[3] Wiist WH, Citizens United, public health, and democracy: the Supreme Court ruling, its implications, and proposed action, Am J Public Health 2011;101:1172-1179.

[4] National Conference of State Legislatures, State laws affected by Citizens United, 2011, at

[5] National Conference of State Legislatures, Life after Citizens United, 2011, at

[6] Charles E. Johnson, Corporate political spending goes before Montana Supreme Court Wednesday, Missoulian, Sept. 19, 2011.

[7] Mont. Code Ann. § 13-35-227 (2010).

[8] Brief of Appellant at 2, Western Tradition Partnership, Inc., et al. v. Montana Attorney General et al., No. DA 11-0081 (Apr. 15, 2011).

[9] Charles E. Johnson, Judge throws out Montana’s ban on corporate campaign spending, Missoulian, Oct. 19, 2010.

[10] Office of the Montana Attorney General, Bullock releases statement on corporate electioneering case, Oct. 18, 2010.

[11] Appellant Reply and Answer to Cross Appeal at 9, Western Tradition Partnership, Inc., et al. v. Montana Attorney General et al., No. DA 11-0081 (June 10, 2011).

[12] Appellees and Cross-Appellants’ Reply Brief at 9, Western Tradition Partnership, Inc., et al. v. Montana Attorney General et al., No. DA 11-0081 (July 1, 2011).

[13] Charles E. Johnson, Corporate political spending goes before Montana Supreme Court Wednesday, Missoulian, Sept. 19, 2011.

[14] Charles E. Johnson, Montana Supreme court grills attorney general on corporate spending ban, Missoulian, Sept. 21, 2011.

Image Credits:

1.    Ilaannaa via Flickr.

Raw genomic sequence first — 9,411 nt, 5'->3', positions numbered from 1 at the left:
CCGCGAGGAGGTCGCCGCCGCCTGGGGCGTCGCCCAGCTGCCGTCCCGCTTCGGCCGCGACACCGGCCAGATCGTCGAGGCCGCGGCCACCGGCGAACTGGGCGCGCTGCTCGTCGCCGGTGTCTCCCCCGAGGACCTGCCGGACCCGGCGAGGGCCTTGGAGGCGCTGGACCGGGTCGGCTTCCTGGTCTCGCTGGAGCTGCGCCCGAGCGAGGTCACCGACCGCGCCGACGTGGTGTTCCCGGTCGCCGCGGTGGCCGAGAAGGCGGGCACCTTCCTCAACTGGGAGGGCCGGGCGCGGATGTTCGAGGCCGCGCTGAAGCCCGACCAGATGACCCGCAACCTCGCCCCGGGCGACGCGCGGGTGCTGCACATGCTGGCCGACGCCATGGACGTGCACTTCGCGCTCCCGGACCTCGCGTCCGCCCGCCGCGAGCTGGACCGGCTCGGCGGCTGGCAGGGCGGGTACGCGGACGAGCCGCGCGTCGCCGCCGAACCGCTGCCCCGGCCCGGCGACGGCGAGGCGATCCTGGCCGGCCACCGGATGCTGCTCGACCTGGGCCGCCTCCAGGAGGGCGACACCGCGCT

2.    Public Citizen via Flickr

Efforts to Immunize Food Manufacturers from Obesity-Related Lawsuits: A Challenge for Public Health

Earlier this summer, Minnesota nearly enacted a law immunizing food and beverage (collectively “food”) manufacturers, marketers, and sellers from civil liability related to individuals’ claims of obesity or related health problems stemming from the purchase or consumption of a food product. The Personal Responsibility in Food Consumption Act (PRFCA) was introduced in Minnesota’s House of Representatives on January 31, 2011, by Representative Dean Urdahl. Shortly after the bill was introduced, Rep. Urdahl issued a press release saying, “My bill is about common sense and personal responsibility because, as citizens, we ultimately must be accountable for what we consume. If you eat too many cheeseburgers and get fat, don’t sue food retailers.”[1]

By late May 2011, the bill had been passed by the state’s Senate and House of Representatives. The bill’s text stated that